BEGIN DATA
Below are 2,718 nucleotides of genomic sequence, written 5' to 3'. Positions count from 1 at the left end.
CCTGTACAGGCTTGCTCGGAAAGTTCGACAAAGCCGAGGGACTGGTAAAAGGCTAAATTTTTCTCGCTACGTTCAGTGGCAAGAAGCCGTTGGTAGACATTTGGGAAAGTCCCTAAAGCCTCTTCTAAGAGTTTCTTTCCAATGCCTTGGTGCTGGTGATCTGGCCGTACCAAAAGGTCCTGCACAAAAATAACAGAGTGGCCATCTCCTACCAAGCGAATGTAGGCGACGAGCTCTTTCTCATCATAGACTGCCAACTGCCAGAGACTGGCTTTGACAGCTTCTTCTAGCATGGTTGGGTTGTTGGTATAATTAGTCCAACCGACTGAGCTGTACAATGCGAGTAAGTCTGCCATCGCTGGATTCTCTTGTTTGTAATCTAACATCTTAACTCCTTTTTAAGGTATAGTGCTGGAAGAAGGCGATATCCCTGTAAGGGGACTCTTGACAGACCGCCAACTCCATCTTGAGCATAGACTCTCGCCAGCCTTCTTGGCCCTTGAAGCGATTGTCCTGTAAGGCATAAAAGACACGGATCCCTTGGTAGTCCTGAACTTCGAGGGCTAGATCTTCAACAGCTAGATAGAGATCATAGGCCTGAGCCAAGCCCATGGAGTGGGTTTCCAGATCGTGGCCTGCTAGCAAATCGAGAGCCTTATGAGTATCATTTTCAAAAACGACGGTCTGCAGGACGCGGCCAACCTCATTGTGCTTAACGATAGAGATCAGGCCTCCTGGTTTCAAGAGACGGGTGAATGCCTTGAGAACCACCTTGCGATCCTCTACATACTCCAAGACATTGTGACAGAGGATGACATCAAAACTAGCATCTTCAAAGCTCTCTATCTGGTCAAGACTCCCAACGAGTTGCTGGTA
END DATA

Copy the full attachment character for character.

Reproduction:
Below are 2,718 nucleotides of genomic sequence, written 5' to 3'. Positions count from 1 at the left end.
CCTGTACAGGCTTGCTCGGAAAGTTCGACAAAGCCGAGGGACTGGTAAAAGGCTAAATTTTTCTCGCTACGTTCAGTGGCAAGAAGCCGTTGGTAGACATTTGGGAAAGTCCCTAAAGCCTCTTCTAAGAGTTTCTTTCCAATGCCTTGGTGCTGGTGATCTGGCCGTACCAAAAGGTCCTGCACAAAAATAACAGAGTGGCCATCTCCTACCAAGCGAATGTAGGCGACGAGCTCTTTCTCATCATAGACTGCCAACTGCCAGAGACTGGCTTTGACAGCTTCTTCTAGCATGGTTGGGTTGTTGGTATAATTAGTCCAACCGACTGAGCTGTACAATGCGAGTAAGTCTGCCATCGCTGGATTCTCTTGTTTGTAATCTAACATCTTAACTCCTTTTTAAGGTATAGTGCTGGAAGAAGGCGATATCCCTGTAAGGGGACTCTTGACAGACCGCCAACTCCATCTTGAGCATAGACTCTCGCCAGCCTTCTTGGCCCTTGAAGCGATTGTCCTGTAAGGCATAAAAGACACGGATCCCTTGGTAGTCCTGAACTTCGAGGGCTAGATCTTCAACAGCTAGATAGAGATCATAGGCCTGAGCCAAGCCCATGGAGTGGGTTTCCAGATCGTGGCCTGCTAGCAAATCGAGAGCCTTATGAGTATCATTTTCAAAAACGACGGTCTGCAGGACGCGGCCAACCTCATTGTGCTTAACGATAGAGATCAGGCCTCCTGGTTTCAAGAGACGGGTGAATGCCTTGAGAACCACCTTGCGATCCTCTACATACTCCAAGACATTGTGACAGAGGATGACATCAAAACTAGCATCTTCAAAGCTCTCTATCTGGTCAAGACTCCCAACGAGTTGCTGGTA